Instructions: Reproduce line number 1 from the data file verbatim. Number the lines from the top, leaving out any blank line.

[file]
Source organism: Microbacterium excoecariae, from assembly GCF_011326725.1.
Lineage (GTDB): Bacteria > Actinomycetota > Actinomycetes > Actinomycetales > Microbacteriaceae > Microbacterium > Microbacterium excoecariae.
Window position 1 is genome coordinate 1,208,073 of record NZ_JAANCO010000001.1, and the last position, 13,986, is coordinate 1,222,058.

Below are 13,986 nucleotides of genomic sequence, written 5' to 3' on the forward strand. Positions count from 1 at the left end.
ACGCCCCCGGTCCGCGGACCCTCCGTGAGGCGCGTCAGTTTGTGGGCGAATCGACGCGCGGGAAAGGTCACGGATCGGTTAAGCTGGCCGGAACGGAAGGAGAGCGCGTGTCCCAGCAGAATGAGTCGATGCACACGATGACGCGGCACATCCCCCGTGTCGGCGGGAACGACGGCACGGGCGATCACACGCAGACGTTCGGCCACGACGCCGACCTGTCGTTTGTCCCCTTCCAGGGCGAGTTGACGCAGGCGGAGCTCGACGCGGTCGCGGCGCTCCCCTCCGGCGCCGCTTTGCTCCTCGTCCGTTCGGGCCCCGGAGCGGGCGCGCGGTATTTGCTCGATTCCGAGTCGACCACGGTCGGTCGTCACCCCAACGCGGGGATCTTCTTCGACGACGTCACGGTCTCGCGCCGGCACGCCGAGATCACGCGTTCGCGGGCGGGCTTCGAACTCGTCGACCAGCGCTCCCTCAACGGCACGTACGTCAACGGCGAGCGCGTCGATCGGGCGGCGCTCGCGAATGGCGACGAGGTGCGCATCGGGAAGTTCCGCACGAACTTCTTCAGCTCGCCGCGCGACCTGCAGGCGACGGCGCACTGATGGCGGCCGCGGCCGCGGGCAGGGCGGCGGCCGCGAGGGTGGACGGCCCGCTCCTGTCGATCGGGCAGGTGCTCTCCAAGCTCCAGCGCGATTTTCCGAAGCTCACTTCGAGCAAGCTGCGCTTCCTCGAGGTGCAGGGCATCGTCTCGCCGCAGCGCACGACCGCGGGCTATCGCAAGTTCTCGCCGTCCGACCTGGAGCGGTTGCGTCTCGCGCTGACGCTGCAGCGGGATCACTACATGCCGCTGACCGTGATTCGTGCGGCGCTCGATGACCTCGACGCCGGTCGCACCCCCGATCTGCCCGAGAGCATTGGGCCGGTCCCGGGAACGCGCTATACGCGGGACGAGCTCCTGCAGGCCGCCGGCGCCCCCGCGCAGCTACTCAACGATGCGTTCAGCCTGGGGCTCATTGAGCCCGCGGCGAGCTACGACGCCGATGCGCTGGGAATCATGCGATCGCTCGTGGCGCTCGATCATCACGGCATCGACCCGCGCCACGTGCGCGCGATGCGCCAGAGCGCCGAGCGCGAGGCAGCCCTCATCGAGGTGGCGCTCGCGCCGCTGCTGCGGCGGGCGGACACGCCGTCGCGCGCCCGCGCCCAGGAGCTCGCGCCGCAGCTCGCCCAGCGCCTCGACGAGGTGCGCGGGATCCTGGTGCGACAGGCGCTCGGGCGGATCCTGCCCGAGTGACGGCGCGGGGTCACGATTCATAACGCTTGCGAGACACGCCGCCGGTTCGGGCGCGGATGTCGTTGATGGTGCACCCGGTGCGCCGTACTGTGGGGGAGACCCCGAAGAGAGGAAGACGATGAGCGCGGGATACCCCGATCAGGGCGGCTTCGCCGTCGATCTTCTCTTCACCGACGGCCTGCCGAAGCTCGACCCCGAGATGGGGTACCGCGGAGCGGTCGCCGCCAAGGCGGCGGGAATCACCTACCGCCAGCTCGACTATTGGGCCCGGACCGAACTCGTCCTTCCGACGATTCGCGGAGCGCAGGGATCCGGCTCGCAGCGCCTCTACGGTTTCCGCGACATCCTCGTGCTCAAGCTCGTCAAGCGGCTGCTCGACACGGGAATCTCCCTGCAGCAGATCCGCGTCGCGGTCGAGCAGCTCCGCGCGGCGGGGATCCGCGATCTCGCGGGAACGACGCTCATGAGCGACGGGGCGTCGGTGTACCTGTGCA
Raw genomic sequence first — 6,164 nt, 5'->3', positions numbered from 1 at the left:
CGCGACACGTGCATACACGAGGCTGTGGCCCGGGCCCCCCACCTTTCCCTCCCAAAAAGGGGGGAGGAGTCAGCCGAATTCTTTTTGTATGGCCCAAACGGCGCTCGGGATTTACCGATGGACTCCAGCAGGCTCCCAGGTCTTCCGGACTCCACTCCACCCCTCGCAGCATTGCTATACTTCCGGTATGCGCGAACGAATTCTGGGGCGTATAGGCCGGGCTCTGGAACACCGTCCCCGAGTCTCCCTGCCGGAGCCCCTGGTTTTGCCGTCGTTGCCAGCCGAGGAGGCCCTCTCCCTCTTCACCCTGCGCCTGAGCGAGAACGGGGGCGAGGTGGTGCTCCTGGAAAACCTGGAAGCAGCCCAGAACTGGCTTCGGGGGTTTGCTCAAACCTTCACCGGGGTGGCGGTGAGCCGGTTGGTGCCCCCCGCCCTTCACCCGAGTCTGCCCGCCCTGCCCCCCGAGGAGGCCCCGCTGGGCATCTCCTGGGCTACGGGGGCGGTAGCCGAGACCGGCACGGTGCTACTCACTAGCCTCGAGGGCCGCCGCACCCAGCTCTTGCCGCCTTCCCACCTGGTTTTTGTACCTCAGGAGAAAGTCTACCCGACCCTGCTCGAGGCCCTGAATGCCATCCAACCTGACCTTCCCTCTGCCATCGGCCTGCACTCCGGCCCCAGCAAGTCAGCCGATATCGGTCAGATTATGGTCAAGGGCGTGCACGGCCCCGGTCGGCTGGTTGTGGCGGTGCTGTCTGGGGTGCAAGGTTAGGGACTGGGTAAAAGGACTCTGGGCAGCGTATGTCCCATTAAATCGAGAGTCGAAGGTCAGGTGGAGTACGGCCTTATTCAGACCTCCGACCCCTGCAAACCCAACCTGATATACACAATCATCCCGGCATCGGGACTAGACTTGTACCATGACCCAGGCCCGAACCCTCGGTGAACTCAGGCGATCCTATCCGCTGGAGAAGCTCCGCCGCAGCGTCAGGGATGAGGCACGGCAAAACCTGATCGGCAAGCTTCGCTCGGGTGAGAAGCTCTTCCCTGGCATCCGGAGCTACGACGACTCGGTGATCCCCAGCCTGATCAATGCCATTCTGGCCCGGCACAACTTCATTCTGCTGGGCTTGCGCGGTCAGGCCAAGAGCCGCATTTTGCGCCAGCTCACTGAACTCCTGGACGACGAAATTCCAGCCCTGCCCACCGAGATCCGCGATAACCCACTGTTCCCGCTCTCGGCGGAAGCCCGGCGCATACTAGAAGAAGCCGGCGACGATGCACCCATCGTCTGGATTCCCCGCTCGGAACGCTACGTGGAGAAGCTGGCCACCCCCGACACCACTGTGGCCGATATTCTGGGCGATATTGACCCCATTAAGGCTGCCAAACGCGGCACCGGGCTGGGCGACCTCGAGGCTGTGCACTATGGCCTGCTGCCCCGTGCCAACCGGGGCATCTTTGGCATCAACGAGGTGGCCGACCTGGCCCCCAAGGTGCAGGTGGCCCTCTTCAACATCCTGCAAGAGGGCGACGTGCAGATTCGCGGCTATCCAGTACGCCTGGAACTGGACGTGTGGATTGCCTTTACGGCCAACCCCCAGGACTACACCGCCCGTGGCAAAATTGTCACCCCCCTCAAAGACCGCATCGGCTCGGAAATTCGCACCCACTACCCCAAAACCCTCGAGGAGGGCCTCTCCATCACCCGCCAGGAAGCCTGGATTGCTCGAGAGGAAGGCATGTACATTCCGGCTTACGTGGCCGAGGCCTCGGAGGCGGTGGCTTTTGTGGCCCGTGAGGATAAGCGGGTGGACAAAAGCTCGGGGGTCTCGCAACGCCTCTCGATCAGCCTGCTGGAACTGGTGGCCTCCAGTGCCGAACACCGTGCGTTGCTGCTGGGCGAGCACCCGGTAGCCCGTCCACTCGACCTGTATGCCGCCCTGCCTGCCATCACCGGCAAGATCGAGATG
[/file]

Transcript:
Source organism: Microbacterium excoecariae, from assembly GCF_011326725.1.